Malamutes for Adoption

Information about Alaskan Malamutes, Malamute rescue, adoption and
a list of Malamutes in Australia needing new homes.
Malamutes for Adoption is a service run by Windchill Dog Gear


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In Memory...

8 years ago we lost our friends...

Rob & Tash,
Jorja & Alexis Davey and their Malamutes Neo & Mishk

Sadly lost to us in the Black Saturday fires of
7 February 2009

It may have been 8 years ago that we lost you, but you are still sadly missed,
iving on in our memories...



Weight Pulling

Weight pulling is an activity that many breeds of dog enjoy and most events welcome any breed of dog as long as they are fit, healthy, non-agressive and comply with age requirements. Bitches in season may not participate as this may prove a distraction to other dogs.

All that you need to compete in a weight pull event is a correctly fitted weight-pull harness.  Some clubs may have a range of harnesses available for participants to borrow for the competition – please ask the organisers if you need to have your dog fitted for a harness as good fit is critical.

The Alaskan Malamute breed is renowned for possessing great strength and natural instinct to pull. It is recommended that they be trained  to weightpull using the correct technique so as to minimise injury and to maximise pulling power.  Your Malamute’s ability to pull heavier weight will depend more on technique than individual strength.  It is highly recommended your Malamute be well trained to act on voice command as this is the only assistance the handler may provide in encouraging your Malamute to pull weight in competition.

General fitness of your Malamute must be maintained when weightpulling. Pulling heavy loads can place unnecessary strain and lead to injury if you do not maintain sound physical condition of your Mal.



Weight Pull Classes

Before the competition commences, dogs must be weighed to determine which class they will be competing in.  The club holding the event will usually have a set of scales suitable for weighing dogs at the event for this purpose.

Dogs are generally called into the weight pull chute in order of their weight so competitors need to listen for their dog to be called.

The results of the competition are based on the overall weight that the dog pulled within the class, as well as weight to weight ratio, i.e. how much the dog pulled relative to its body weight.


Weight Pull Event Rules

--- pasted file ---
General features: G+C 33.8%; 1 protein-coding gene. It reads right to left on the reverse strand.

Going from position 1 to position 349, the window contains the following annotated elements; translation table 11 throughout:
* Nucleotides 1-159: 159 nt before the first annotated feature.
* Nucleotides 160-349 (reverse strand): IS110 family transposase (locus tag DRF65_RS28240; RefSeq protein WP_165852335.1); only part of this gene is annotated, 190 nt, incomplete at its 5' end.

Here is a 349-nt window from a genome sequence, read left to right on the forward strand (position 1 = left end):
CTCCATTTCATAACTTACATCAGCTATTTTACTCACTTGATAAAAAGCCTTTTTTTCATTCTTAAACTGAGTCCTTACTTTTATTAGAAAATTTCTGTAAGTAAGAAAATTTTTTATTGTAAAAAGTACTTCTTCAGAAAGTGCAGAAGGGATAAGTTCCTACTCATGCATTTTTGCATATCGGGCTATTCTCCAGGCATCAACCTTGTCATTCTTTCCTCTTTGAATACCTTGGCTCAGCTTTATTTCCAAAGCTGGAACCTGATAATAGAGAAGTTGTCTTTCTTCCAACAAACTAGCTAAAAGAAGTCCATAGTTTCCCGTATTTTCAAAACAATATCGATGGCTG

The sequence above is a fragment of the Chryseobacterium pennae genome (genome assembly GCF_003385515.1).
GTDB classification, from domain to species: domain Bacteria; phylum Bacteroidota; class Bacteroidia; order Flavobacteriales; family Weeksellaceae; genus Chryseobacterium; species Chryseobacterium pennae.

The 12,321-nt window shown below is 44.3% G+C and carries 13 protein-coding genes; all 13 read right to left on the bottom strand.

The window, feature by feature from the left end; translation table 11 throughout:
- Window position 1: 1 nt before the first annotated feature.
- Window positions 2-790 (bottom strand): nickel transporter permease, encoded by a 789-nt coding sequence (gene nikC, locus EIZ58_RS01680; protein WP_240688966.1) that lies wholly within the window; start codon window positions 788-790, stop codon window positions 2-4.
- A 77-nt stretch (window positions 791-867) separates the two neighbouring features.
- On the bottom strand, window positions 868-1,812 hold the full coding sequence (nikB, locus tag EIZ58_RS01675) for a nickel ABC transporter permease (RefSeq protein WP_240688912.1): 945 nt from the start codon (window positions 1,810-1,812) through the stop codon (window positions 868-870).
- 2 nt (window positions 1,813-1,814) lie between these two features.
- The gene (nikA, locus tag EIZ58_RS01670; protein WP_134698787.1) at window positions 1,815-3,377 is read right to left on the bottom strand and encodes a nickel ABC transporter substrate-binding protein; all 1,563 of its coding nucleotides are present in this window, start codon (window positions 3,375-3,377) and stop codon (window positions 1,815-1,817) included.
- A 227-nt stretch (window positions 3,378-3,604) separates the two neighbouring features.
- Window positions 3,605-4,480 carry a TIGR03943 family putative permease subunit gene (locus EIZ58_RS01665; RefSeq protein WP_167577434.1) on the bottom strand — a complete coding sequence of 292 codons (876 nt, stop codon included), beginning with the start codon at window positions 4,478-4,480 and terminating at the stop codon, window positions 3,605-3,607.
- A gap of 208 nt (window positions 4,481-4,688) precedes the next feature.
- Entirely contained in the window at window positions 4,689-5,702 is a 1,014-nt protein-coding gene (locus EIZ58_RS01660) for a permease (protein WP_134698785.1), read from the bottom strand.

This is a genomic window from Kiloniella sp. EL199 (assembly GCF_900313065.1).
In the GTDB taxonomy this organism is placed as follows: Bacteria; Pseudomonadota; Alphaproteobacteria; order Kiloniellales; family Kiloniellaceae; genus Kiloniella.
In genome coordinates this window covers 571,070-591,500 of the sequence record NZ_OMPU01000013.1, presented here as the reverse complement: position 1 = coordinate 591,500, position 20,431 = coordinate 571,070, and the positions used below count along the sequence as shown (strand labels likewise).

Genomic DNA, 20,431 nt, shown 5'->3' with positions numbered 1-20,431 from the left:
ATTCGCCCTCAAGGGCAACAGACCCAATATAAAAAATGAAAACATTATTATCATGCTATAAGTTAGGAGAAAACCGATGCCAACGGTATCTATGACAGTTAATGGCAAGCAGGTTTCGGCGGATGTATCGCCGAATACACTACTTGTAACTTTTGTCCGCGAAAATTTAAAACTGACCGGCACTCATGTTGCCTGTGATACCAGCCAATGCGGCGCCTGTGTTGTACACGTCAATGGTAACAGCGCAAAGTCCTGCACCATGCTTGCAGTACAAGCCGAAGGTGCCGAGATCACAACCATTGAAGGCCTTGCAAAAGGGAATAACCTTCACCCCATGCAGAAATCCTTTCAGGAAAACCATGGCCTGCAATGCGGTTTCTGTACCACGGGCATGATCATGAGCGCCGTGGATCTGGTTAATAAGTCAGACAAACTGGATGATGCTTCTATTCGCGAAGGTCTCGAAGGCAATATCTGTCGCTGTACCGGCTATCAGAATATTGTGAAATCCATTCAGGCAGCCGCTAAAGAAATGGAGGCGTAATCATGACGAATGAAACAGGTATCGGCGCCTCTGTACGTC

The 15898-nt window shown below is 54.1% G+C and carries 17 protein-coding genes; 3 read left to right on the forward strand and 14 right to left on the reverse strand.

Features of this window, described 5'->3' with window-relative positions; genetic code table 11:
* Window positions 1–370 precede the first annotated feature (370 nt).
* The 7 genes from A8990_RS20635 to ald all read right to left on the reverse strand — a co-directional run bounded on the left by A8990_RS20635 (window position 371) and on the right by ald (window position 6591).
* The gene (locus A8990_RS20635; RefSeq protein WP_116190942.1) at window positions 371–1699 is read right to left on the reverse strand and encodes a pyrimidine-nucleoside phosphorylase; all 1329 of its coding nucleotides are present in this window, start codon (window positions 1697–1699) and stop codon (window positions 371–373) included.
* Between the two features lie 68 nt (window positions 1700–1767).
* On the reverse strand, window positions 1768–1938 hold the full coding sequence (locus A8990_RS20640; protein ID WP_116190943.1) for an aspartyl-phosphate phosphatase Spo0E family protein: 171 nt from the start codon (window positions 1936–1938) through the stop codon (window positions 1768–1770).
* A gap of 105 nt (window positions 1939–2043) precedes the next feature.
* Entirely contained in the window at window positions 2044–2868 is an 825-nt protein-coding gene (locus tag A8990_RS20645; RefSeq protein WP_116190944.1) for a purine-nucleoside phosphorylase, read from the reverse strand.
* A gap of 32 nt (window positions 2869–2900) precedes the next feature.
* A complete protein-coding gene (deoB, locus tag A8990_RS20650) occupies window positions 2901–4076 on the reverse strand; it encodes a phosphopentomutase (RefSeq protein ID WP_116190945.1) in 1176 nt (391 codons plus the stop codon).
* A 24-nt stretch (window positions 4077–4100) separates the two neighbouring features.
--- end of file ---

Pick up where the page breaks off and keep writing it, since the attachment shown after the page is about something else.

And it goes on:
Weight pull competition rules will vary from club to club, so ask the event officials if you have any questions about the conduct of the competition or if you would like a copy of the rules.

Some rules will not allow dogs to be baited with food or toys in any way, some do not even allow the handler to have any food on them.  This is to ensure that the dog is pulling on command only and not to get to the bait.


The Competition

The dog must first qualify for the event which is usually achieved by by pulling the empty trolley a required distance within a time limit. Most weight pull rules dictate that the distance required for the pull is around 16 feet (5.4 metres).

After each dog has attempted the pull, the trolley is loaded with more weight.  Dogs that successfully pulled the previous weight then attempt to pull the next highest weight.

A dog is out of the competition if it fails to pull the loaded trolley within the allocated time, and the dog's result is recorded at the highest weight successfully pulled.

When the weight being pulled is under 500 kg, the dog is allowed two attempts to pull the trolley.  Once over 500 kg, dogs are only allowed one attempt. In some competitions the dog may be allowed two chances to pull the weight, some only allow one pull attempt.

Handling:  The handler may either stand in front of the dog behind the designated line, or stand behind the trolley and must be in position before commanding the dog to pull. 

In most competitions, dogs must pull on voice command only and handlers may not touch a dog during a pull.

Passing:  In most competitions handlers may be permitted to pass one or two pulls if they feel confident that their dog will pull the next highest weight.

Tangles:  In most weight pull events, if a dog attempts to leave the chute, becomes tangled in its harness or lines, or moves behind the front of the trolley this is deemed a "tangle" and the pull is stopped until the situation is rectified.  The trolley is then repositioned at the starting point and the pull is recommenced.  A dog may be disqualified if a “tangle” is declared twice within one pulling attempt, however this may vary depending on the rules the event is being conducted under.


Dog, Handler & Spectator Conduct

So as not to interfere or distract dogs in the chute from pulling, the following rules often apply:

Dogs that are not pulling should be kept well away from the weight pull chute and should not be in sight of dogs that are in the chute.

Spectators should stand back from the chute and must not have any food near the chute.

The only person who may call or signal to a dog during a pull is the handler – “double-handling” is generally not permitted.

Officials have the right to disqualify a dog from the competition if the dog’s wellbeing is being jeopardised.  Physical or verbal dog abuse is not tolerated.  Aggressive dogs may be refused entry or be disqualified from the competition.

Please look after your dogs and make sure they have water and shelter.  If you feel your dog is struggling please withdraw them from the event.

Written by Sandy Koch for Malamutes 4 Adoption - not to be reproduced without acknowledgement


This site was last updated 29/01/17

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